I knew this was going to happen. As soon as I got word that Viola Davis, Goddess of the Universe, walked the Academy Awards red carpet without her signature wig, I was positive we would see article after article about the politics of her choice. And we have.
That's not necessarily a bad thing. The actress made a bold decision. A decision, that I couldn't be prouder of because of what it means to so many Black women.
Viola's appearance was an important moment for us. I missed the red carpet live, but I've taken several moments since Sunday to soak in the gorgeousness of it all: her chocolate brown afro, luminescent complexion and remarkable stature. I see myself in her, and I feel powerful.
Contrast that emotion with the hopelessness I experienced as a little girl navigating the world without similar models. I needed her then.
Read: UnPretty: My Personal Battle With Vanity and Insecurity
This has been a long, contentious awards season for black folks, but the unignorable presence of outspoken, brilliant Black women at these traditionally monochromatic awards shows has made the infighting worth it. Witnessing tremendous talents like Viola Davis and her co-star Octavia Spencer celebrated provided much needed respite from the usual barrage of attacks.
African American women must seize this moment. Embrace fearlessness by shedding unnecessary accoutrements if only for a day. I've just begun to regularly forego the heels and the makeup. It was just as difficult as I expected but more rewarding than I imagined.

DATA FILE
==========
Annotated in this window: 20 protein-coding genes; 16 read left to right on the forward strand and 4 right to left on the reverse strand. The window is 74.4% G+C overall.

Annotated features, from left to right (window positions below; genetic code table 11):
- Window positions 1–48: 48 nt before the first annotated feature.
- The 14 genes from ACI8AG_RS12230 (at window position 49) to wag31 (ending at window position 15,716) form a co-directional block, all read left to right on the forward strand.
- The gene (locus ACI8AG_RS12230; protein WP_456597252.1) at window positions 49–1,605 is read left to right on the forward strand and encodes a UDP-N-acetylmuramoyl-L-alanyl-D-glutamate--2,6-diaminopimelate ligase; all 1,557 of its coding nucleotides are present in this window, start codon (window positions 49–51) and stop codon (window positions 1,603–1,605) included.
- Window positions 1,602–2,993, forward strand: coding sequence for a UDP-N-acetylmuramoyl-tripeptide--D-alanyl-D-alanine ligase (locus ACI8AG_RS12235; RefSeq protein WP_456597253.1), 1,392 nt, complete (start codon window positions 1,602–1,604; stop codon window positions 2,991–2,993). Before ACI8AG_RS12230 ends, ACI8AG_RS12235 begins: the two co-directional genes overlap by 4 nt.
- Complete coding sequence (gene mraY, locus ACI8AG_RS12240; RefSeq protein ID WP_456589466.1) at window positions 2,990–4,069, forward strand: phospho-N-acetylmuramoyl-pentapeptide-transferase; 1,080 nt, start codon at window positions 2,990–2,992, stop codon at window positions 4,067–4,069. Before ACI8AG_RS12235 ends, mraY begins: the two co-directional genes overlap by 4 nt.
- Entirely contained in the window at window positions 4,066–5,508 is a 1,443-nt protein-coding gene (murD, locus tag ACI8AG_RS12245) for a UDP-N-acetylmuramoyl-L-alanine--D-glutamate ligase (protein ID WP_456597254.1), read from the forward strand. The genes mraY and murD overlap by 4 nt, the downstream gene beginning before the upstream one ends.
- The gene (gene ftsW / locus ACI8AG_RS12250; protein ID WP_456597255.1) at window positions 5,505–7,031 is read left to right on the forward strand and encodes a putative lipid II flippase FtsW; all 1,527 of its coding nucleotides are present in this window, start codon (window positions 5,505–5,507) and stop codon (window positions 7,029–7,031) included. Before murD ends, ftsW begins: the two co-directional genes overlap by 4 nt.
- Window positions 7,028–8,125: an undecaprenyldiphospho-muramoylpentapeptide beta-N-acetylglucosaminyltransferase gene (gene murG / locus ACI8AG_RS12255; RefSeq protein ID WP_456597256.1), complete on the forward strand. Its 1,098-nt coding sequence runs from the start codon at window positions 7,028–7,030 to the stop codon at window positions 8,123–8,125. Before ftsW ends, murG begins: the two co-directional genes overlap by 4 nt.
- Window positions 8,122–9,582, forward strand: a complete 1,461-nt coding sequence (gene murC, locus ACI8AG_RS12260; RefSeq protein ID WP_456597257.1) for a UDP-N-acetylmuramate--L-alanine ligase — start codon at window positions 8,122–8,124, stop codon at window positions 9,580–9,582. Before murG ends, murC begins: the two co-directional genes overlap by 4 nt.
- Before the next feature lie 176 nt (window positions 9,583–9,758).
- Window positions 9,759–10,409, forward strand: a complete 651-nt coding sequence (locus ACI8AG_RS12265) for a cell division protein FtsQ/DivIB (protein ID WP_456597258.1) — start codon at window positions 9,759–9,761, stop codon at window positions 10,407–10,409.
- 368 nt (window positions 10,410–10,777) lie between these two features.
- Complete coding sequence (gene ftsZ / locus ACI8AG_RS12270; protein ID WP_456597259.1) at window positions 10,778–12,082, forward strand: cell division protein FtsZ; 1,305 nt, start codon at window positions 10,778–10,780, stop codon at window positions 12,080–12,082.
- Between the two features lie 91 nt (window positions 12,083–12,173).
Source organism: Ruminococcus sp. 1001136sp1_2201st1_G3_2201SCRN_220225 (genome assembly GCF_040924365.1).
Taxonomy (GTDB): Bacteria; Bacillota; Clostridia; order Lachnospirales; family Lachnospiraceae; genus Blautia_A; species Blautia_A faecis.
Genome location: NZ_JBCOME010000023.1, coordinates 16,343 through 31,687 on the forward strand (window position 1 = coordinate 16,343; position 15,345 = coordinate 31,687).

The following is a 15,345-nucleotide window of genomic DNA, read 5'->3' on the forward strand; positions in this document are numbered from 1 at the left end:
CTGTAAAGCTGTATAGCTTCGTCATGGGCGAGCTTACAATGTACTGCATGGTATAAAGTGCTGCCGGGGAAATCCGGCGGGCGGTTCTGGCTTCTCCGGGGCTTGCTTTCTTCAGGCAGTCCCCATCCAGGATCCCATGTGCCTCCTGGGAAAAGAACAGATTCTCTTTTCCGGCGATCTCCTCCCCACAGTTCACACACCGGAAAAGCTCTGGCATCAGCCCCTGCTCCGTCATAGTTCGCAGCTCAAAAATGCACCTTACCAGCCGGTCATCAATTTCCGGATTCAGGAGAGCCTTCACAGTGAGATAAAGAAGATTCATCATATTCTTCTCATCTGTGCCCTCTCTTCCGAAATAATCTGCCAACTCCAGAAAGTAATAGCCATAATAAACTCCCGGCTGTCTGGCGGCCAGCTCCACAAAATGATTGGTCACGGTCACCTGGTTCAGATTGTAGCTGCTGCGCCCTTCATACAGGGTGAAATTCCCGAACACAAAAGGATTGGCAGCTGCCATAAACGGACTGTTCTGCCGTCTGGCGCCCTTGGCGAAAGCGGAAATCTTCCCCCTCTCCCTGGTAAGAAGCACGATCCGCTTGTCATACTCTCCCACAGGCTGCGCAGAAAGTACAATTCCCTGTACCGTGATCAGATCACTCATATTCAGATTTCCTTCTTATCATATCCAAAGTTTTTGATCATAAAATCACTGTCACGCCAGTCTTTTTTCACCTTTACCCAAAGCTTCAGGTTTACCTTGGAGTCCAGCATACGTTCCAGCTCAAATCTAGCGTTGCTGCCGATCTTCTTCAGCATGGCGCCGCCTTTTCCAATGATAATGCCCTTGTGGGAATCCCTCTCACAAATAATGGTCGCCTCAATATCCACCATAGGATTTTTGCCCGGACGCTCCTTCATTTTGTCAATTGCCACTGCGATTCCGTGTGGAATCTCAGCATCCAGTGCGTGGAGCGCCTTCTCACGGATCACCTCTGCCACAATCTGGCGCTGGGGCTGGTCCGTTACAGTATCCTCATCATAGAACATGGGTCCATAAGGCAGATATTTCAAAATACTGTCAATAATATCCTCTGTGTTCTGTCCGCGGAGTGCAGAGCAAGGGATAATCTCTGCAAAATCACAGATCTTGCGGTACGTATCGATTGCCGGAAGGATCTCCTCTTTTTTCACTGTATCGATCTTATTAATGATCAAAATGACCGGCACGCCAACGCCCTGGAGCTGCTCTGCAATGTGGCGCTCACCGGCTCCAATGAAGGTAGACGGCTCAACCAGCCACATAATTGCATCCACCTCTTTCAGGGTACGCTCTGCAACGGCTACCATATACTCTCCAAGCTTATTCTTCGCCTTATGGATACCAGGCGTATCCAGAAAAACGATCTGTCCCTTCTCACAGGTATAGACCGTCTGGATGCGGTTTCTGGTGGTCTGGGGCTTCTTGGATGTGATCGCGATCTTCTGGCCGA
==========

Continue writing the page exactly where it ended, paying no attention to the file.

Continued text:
Our personal guides for aesthetic liberation need not be famous women. Do you have a Viola Davis in your own life? Maybe you are someone's Viola Davis.
Groups whose identities have been stigmatized partake in Coming Out Days to celebrate their true selves. The LGBT community has one; as do feminists. Pick your own Coming Out Day to leave the house without all the stuff--I'm talking external and internal--you think you need.
Perhaps we can prevent another woman's self-loathing spiel like the one Wendy Williams gave on her show following the Oscars.
Viola's hair belongs to her. She owes us nothing, but no doubt she paid it forward on Sunday. Let us follow her lead and do the same.
Kimberly Foster is the Editor and Publisher of For Harriet. Email her at Kimberly@ForHarriet.com with comments or find her on Twitter.
Wednesday, February 29, 2012
For Harriet is an online community for women of African ancestry. We encourage women, through storytelling and journalism, to engage in candid, revelatory dialogue about the beauty and complexity of Black womanhood. Learn more.